“With the advent of this new, inexpensive alcohol, suddenly you could buy a gallon of liquor for a sixteenth of your weekly wage,” Pryor says. “So all of a sudden, it was cheap, readily available, and people started getting absolutely blotto.”
At the time, the Anti-Saloon League published a study that 20 gallons of hard liquor was sold for every man, woman and child in the country. Which translates to eight times the alcohol consumption today. Later studies in the 1930s and '70s agreed those numbers were actually low.
When the Prohibition laws were put into effect in 1920, though, officials didn't consider how much money the government brought in through liquor importation fees. Varying figures estimate anywhere from 30 to 80 percent of the total revenue collected by the government came from those taxes; this was a time when the United States had very little income tax and no property tax.
“So we just cut that off, and started a war, and had no infrastructure to enforce the law,” Pryor says. “There were guys in rowboats in the lifesaving service now being charged with enforcing Prohibition, watching the rum runners zip by in their boats. So what happened was, criminals had more money than the government, and this technological war began.”
With all this rich background surrounding McCoy's life and times, Pryor says that it was a challenge as a filmmaker to take such a complex story and explain it in a condensed version without losing its power.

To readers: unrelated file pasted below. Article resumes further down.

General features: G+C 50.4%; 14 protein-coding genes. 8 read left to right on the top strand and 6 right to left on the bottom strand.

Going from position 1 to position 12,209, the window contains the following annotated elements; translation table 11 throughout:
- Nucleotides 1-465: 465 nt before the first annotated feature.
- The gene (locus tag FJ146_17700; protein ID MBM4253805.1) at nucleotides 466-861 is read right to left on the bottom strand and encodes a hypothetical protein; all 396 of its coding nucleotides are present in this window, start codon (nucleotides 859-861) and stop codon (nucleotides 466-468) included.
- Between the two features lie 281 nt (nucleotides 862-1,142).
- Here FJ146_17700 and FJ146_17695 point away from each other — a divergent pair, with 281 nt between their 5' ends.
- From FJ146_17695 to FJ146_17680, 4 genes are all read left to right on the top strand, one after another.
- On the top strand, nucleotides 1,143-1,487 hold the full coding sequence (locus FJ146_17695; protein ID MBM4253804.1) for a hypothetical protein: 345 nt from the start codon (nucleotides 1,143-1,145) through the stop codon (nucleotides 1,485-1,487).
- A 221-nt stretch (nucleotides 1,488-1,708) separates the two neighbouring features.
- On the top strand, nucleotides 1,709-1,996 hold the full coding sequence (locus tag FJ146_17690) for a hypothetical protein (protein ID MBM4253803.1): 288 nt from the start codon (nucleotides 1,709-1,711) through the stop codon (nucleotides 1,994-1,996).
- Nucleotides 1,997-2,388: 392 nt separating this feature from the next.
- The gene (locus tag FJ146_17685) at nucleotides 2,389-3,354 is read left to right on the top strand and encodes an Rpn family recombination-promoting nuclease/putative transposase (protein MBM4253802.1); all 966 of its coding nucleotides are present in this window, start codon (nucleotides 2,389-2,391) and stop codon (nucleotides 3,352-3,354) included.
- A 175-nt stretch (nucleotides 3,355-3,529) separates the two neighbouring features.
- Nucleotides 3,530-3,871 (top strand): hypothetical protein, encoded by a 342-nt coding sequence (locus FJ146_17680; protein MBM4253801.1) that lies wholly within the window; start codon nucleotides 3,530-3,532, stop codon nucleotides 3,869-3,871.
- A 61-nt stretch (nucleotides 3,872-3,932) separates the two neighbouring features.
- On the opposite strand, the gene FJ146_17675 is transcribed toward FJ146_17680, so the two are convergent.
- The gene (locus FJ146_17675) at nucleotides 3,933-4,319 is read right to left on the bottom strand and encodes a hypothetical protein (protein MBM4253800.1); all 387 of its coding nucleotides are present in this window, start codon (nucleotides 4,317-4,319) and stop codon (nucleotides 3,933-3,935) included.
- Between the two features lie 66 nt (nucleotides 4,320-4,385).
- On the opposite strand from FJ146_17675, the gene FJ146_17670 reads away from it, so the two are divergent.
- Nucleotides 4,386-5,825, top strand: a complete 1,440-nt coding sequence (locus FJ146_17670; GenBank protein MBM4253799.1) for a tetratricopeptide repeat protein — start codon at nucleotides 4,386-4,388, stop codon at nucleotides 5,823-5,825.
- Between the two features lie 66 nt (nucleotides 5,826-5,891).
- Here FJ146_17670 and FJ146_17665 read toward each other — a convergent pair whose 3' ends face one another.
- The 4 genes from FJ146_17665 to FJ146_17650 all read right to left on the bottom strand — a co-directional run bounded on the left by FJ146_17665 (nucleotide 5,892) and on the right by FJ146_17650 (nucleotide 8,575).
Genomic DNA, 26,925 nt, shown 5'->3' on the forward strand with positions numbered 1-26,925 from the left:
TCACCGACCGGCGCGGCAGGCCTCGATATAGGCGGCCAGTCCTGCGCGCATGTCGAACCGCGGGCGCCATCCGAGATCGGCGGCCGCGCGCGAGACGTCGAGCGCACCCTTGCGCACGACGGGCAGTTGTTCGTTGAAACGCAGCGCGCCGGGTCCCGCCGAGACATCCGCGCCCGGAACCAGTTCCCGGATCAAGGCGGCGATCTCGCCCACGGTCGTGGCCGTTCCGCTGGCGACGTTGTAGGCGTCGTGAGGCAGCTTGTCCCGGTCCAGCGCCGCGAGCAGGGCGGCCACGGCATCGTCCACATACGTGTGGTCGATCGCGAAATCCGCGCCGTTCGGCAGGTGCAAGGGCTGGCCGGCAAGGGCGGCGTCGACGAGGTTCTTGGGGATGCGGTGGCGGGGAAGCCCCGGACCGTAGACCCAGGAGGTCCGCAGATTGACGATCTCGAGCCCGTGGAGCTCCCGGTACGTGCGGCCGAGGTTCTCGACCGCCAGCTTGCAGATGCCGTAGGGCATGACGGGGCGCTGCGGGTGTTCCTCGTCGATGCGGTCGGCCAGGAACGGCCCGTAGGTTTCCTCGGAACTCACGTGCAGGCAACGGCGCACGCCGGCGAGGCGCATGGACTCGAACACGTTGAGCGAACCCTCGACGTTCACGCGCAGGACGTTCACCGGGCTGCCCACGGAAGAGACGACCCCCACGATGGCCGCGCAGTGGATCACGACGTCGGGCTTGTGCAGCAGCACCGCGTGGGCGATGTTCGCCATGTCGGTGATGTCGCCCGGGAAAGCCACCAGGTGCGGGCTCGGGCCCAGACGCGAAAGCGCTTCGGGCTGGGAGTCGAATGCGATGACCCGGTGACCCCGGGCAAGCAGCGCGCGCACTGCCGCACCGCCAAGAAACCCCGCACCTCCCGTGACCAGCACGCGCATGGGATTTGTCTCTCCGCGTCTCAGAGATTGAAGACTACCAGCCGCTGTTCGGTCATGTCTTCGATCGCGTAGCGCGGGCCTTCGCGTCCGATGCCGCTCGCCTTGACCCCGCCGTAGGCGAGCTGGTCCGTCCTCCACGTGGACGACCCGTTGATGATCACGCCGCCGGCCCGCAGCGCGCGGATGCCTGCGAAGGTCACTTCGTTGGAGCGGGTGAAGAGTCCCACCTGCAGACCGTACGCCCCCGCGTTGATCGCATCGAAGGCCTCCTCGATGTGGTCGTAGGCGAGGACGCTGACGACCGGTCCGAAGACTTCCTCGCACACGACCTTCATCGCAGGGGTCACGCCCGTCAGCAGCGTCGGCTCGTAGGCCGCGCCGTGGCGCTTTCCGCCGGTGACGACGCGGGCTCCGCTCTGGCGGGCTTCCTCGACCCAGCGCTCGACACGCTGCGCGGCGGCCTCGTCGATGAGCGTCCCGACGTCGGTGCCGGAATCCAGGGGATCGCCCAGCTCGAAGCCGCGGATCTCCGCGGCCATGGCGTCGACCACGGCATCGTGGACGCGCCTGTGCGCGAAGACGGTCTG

Yet another aspect of that: how rum running affected the development of the U.S. Coast Guard.
“You always think of the Coast Guard as an incredibly efficient, well run, organized, highly funded institution, the way you think of the Navy or the Army,” Pryor says. “It wasn't like that originally. The Coast Guard in 1918 was only a few steps ahead of George Washington and his ragtag fugitive collection of guys walking up and down fighting the British. They had no money, they had no political power, they had no identity.”
The Coast Guard became instrumental, however, in running down rum runners.
In addition to touching on that part of history, the documentary also profiles McCoy's nemesis, the assistant attorney general in charge of Prohibition enforcement, Mabel Walker Willebrandt.
“Here's the most powerful woman in American, yet she didn't have the right to vote in this country,” Pryor says. “She was very much an American hero in terms of law enforcement history and has been quite ignored.”